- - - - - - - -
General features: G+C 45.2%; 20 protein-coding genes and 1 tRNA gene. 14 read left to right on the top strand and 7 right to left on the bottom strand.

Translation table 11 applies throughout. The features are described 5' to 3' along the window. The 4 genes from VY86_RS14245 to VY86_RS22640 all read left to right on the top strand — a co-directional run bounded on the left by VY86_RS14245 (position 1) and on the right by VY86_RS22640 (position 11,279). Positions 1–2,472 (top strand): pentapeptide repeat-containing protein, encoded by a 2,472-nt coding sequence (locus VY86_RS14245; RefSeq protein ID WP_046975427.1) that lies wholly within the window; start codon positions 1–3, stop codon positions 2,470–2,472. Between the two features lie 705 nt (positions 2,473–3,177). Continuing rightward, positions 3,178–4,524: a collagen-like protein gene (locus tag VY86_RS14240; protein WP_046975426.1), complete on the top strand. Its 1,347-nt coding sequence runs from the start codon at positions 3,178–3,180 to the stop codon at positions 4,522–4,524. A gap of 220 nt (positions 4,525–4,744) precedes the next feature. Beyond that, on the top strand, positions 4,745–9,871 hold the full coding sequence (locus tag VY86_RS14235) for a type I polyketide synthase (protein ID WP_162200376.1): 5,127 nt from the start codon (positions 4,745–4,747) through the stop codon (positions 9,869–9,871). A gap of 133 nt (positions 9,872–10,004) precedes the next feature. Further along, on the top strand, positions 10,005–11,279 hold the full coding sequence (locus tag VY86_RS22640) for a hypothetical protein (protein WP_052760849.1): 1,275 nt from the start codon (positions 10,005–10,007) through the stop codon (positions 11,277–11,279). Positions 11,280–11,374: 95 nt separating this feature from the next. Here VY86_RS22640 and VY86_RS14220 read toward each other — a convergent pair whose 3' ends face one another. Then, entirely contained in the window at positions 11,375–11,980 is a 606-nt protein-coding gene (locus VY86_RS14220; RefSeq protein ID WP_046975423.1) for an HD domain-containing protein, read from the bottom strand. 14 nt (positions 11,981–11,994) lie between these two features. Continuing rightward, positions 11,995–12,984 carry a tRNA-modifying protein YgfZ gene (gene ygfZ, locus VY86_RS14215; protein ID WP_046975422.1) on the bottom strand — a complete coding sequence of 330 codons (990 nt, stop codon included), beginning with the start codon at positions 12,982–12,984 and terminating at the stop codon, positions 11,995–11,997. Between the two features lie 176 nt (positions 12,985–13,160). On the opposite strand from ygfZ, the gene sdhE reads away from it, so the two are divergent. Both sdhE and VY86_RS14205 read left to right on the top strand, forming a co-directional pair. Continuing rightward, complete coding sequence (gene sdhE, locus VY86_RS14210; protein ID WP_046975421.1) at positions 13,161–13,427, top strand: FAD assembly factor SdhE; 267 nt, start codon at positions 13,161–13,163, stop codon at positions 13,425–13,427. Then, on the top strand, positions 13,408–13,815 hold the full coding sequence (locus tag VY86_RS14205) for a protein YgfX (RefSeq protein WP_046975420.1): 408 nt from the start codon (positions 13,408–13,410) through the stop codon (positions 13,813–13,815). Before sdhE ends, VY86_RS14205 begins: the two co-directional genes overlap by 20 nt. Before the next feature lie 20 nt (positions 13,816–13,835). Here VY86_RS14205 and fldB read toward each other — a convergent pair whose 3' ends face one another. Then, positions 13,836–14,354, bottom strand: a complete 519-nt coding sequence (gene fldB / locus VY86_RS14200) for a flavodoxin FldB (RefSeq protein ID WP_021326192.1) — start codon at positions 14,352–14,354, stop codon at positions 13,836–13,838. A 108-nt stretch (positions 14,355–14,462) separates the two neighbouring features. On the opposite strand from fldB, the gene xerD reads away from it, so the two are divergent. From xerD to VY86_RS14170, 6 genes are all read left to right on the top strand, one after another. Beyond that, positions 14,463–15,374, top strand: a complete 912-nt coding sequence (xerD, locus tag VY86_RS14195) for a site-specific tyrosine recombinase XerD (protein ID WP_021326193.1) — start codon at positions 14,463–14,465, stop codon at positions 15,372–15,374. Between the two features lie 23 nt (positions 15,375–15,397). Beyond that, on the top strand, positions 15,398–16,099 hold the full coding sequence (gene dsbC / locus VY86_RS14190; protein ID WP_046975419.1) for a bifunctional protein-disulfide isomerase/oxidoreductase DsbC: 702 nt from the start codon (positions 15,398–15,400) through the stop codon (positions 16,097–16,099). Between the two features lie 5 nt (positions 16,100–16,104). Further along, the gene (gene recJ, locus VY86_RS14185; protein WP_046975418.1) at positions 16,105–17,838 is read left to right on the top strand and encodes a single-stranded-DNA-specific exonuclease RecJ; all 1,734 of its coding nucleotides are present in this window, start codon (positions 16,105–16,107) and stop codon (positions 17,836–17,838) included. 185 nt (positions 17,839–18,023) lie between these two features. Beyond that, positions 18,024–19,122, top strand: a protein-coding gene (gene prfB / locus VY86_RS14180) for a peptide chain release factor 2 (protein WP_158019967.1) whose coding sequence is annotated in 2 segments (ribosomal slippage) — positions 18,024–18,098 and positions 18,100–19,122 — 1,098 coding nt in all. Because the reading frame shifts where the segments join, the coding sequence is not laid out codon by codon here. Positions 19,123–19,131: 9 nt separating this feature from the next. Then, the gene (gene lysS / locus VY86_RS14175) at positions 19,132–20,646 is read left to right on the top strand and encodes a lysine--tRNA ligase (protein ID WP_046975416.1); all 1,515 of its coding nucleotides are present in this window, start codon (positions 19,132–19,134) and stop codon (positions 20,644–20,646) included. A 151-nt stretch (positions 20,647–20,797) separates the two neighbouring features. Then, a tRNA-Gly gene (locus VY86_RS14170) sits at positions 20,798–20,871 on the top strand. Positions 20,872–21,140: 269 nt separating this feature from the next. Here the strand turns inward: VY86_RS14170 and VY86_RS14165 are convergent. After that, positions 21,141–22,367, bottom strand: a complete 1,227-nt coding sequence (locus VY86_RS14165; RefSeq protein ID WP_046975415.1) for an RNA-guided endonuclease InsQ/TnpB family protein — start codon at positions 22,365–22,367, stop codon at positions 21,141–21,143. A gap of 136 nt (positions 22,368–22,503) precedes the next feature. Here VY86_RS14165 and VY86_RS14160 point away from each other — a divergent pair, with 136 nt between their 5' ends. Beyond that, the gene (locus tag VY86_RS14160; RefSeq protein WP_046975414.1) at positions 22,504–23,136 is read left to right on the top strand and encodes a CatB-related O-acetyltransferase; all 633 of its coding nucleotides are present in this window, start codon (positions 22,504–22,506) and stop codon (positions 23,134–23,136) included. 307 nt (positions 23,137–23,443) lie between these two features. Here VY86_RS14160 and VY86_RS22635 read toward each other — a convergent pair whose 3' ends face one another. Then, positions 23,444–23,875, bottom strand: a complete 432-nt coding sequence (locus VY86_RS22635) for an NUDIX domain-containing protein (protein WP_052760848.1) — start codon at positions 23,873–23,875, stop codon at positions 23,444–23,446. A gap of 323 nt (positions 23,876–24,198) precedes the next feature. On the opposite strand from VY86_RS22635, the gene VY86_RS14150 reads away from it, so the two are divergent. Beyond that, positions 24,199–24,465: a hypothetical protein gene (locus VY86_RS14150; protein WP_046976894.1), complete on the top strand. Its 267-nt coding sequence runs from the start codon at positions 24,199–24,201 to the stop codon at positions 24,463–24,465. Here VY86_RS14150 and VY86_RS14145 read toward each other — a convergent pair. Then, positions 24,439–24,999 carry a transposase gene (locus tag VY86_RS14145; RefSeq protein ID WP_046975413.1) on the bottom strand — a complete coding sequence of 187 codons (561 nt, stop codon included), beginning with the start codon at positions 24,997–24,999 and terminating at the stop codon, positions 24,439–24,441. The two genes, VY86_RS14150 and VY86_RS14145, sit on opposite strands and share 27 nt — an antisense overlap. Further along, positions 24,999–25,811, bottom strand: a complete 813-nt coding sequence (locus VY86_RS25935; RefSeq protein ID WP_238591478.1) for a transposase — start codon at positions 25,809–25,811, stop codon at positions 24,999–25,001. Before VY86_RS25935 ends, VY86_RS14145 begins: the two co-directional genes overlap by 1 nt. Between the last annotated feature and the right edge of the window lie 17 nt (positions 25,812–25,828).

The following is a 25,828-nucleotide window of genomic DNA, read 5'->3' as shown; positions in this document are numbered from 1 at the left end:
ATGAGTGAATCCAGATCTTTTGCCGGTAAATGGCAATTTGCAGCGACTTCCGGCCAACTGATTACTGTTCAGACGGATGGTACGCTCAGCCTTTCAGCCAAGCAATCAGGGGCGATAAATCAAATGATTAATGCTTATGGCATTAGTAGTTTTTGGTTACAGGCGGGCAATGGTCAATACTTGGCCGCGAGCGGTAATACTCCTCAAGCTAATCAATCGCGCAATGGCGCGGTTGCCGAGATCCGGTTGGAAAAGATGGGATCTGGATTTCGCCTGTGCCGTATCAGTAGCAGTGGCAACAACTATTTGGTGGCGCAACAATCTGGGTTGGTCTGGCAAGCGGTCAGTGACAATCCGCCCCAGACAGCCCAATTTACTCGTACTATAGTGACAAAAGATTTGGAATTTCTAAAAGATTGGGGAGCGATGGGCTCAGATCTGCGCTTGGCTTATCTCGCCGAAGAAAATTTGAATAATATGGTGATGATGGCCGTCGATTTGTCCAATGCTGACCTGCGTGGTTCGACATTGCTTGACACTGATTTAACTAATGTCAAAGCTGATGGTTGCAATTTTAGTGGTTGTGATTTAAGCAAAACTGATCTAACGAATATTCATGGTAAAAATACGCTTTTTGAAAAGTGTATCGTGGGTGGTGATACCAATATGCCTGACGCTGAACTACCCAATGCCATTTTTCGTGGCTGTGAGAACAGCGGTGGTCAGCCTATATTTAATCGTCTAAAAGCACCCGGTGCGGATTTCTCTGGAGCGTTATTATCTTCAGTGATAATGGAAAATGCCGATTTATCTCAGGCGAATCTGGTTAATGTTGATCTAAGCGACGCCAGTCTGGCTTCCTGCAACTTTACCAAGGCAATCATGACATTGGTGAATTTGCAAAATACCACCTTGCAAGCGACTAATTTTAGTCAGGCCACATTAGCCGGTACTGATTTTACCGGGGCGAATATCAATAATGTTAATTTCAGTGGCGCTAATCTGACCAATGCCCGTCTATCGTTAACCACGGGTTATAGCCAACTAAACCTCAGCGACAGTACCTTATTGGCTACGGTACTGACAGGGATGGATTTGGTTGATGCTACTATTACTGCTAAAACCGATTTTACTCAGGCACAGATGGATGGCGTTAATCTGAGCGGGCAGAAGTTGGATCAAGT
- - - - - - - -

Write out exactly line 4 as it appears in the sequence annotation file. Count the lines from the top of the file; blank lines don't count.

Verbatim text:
ATGAGTGAATCCAGATCTTTTGCCGGTAAATGGCAATTTGCAGCGACTTCCGGCCAACTGATTACTGTTCAGACGGATGGTACGCTCAGCCTTTCAGCCAAGCAATCAGGGGCGATAAATCAAATGATTAATGCTTATGGCATTAGTAGTTTTTGGTTACAGGCGGGCAATGGTCAATACTTGGCCGCGAGCGGTAATACTCCTCAAGCTAATCAATCGCGCAATGGCGCGGTTGCCGAGATCCGGTTGGAAAAGATGGGATCTGGATTTCGCCTGTGCCGTATCAGTAGCAGTGGCAACAACTATTTGGTGGCGCAACAATCTGGGTTGGTCTGGCAAGCGGTCAGTGACAATCCGCCCCAGACAGCCCAATTTACTCGTACTATAGTGACAAAAGATTTGGAATTTCTAAAAGATTGGGGAGCGATGGGCTCAGATCTGCGCTTGGCTTATCTCGCCGAAGAAAATTTGAATAATATGGTGATGATGGCCGTCGATTTGTCCAATGCTGACCTGCGTGGTTCGACATTGCTTGACACTGATTTAACTAATGTCAAAGCTGATGGTTGCAATTTTAGTGGTTGTGATTTAAGCAAAACTGATCTAACGAATATTCATGGTAAAAATACGCTTTTTGAAAAGTGTATCGTGGGTGGTGATACCAATATGCCTGACGCTGAACTACCCAATGCCATTTTTCGTGGCTGTGAGAACAGCGGTGGTCAGCCTATATTTAATCGTCTAAAAGCACCCGGTGCGGATTTCTCTGGAGCGTTATTATCTTCAGTGATAATGGAAAATGCCGATTTATCTCAGGCGAATCTGGTTAATGTTGATCTAAGCGACGCCAGTCTGGCTTCCTGCAACTTTACCAAGGCAATCATGACATTGGTGAATTTGCAAAATACCACCTTGCAAGCGACTAATTTTAGTCAGGCCACATTAGCCGGTACTGATTTTACCGGGGCGAATATCAATAATGTTAATTTCAGTGGCGCTAATCTGACCAATGCCCGTCTATCGTTAACCACGGGTTATAGCCAACTAAACCTCAGCGACAGTACCTTATTGGCTACGGTACTGACAGGGATGGATTTGGTTGATGCTACTATTACTGCTAAAACCGATTTTACTCAGGCACAGATGGATGGCGTTAATCTGAGCGGGCAGAAGTTGGATCAAGT